In order to keep the program up and running, the Council needs funding to maintain the garden and to continue providing outreach and education. And as a result of the COVID-19 pandemic, their work has taken on a new urgency as they help address immediate needs in their community. “We have been sharing resources on our social media channels to address current needs and challenges, such as local opportunities to secure food, local food businesses to support, and calls for volunteering,” their leaders say.
When Danielle and her Co-Fundraising Coordinator, Caroline, came on board with the Council in August 2020, the organization was gearing up to use ioby for their first-ever crowdfunding campaign. “We got to push [the campaign] forward,” she says. “It was so exciting.”
“We had a soft launch first,” Danielle remembers. “We reached out to family and friends and our supporters [and said], ‘Hey, we’re doing a crowdfunding campaign, check it out! If you feel inclined, please donate or send it to people who might be interested in donating.” Once they hit a certain number, then they officially launched their campaign and spread the word to their community through their social media channels, newsletter, and email list.
Danielle acknowledges that along the way they faced some challenges, particularly for the moment. “It was hard with COVID, because you don’t know people’s financial situation. But even the littlest bit helps. So we had [a suggested donation amount] of $4 in honor of our four year anniversary,” she says. Another way they generated interest in their campaign was by partnering with local businesses, artists, and growers to host a raffle. The money from the raffle, plus individual donations, helped them raise most of their funds. But with about 24 hours remaining in their campaign, they found themselves just shy of their fundraising goal.
“Sometimes, things don’t go according to plan,” she says. She knows it’s important to be adaptable and ask for advice or help when you need it. “ioby has a lot of resources on how to get started, how to launch, how to promote, and things like that. So the resources are there. [You just have to use] what you can and pivot if you need to.”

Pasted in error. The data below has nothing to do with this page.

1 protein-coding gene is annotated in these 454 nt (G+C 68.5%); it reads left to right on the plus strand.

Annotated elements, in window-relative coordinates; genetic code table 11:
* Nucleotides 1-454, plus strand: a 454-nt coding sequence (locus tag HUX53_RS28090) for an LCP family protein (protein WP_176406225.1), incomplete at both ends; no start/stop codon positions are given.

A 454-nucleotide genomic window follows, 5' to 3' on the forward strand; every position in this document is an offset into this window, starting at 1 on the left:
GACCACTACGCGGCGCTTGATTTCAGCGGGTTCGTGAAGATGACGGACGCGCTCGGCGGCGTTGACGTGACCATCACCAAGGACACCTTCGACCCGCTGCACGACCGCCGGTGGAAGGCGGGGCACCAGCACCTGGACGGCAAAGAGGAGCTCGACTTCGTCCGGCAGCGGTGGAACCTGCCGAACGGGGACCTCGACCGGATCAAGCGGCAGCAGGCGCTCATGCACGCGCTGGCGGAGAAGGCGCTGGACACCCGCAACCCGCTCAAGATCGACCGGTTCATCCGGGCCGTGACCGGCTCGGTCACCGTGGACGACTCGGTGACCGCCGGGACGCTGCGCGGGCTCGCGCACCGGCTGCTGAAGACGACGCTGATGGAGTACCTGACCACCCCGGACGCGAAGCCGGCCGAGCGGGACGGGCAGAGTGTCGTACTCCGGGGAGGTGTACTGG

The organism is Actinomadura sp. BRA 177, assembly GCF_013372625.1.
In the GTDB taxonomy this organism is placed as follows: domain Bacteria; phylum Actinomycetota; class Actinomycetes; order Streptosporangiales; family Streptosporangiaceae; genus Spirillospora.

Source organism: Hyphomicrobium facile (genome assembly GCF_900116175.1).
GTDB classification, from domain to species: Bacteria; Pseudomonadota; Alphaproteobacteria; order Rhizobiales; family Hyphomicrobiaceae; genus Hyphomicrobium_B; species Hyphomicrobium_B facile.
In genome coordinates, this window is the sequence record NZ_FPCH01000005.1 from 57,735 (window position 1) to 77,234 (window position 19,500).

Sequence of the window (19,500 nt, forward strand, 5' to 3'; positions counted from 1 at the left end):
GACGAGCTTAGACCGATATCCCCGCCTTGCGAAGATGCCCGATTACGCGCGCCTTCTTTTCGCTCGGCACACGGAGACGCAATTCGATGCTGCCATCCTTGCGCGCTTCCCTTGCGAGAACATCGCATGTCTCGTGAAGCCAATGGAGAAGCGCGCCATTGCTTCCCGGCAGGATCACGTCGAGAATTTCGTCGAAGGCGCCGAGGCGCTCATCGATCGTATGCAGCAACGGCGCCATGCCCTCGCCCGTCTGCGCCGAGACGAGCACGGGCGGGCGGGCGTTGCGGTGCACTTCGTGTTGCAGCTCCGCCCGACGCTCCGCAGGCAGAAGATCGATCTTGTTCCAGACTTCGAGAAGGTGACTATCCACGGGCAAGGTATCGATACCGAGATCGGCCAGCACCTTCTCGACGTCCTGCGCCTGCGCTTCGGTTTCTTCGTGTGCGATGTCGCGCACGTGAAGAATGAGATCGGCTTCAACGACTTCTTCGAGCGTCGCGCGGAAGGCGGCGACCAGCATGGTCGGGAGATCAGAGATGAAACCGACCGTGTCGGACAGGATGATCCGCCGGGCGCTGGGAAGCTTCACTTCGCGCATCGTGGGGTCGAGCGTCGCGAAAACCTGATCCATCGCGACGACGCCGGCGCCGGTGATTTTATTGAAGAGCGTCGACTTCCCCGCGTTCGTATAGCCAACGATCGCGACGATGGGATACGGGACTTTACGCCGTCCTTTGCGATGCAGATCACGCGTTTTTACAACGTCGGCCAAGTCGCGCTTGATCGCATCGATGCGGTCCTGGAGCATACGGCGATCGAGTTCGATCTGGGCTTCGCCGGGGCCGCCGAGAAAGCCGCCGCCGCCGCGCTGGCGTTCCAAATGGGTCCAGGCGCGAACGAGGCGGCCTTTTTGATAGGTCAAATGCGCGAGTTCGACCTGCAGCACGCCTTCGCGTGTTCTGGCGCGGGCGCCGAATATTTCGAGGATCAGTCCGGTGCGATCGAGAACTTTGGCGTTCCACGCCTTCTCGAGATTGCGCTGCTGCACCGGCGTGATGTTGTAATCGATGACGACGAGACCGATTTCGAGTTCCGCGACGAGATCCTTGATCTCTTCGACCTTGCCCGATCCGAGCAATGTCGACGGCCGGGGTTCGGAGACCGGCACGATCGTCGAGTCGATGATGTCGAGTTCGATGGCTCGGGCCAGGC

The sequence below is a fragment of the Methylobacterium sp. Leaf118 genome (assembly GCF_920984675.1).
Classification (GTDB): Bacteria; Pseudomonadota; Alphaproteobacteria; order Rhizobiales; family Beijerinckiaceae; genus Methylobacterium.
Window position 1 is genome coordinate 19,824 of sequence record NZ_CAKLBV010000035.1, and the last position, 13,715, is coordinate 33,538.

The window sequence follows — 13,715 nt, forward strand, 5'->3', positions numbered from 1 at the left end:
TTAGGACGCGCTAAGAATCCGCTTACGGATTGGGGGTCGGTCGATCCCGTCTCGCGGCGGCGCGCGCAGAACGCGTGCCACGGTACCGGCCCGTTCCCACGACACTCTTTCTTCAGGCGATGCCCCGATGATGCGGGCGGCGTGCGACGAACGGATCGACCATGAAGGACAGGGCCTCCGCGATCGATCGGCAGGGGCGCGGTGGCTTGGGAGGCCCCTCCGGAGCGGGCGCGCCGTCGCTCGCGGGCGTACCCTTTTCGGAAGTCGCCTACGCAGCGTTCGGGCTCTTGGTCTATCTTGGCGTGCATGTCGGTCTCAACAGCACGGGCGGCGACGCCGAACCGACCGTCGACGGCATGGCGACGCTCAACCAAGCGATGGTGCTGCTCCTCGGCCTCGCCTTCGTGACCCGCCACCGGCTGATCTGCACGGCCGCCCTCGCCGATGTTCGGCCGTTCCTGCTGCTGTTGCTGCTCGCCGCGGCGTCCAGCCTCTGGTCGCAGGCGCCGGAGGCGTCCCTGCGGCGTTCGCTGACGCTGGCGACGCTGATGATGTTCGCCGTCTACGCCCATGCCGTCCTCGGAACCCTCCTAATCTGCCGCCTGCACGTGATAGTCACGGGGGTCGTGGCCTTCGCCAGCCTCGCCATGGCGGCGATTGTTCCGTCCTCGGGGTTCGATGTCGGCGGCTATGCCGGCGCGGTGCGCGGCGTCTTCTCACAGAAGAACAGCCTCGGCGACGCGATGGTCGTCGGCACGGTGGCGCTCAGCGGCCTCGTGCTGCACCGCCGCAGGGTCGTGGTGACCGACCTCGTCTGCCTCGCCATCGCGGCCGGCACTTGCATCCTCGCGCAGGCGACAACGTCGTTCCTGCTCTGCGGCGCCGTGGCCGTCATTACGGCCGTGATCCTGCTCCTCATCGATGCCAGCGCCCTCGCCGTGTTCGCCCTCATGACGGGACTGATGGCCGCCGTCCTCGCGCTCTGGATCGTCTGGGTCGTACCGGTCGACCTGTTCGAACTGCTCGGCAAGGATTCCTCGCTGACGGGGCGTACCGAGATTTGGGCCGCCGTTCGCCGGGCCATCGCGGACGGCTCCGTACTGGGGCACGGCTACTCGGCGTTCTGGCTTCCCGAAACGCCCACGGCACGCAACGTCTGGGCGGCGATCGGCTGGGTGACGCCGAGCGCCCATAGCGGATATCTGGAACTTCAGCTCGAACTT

For Danielle, that meant emailing their donors for one last push in the final hours of their campaign. “[We told them], Thank you so much. We really appreciate it. We’re almost there. If you could share this with people that may be interested, or if you’ve been interested and haven’t donated yet, this is the last 12 hours. And that’s honestly how we [did it]” Danielle says, “because within the hour of that email, [we reached our goal]. And then we just kept getting a little bit more, and then when [the campaign] finally closed, we had surpassed our goal. We thought that was so fantastic.” Their hard work paid off: they raised over $5,900, which meant they had surpassed their initial target!
And the momentum is still going strong: Danielle is looking forward to a bright future for the WHIN Food Council. She and Caroline are brainstorming ways to make fundraising more sustainable so they can continue to grow. In addition to crowdfunding, they’re exploring grants and other ways to generate funds for their garden. “We have so many ideas for what we want to do,” she says. “It’s exciting because it shows how many cool things we have going in our thoughts and the potential [we have]. I’m so excited to see what 2021 has in store for us.”
For the folks at the WHIN Food Council, it’s all about eating healthy today and investing in a more sustainable food future for us all–from the ground up.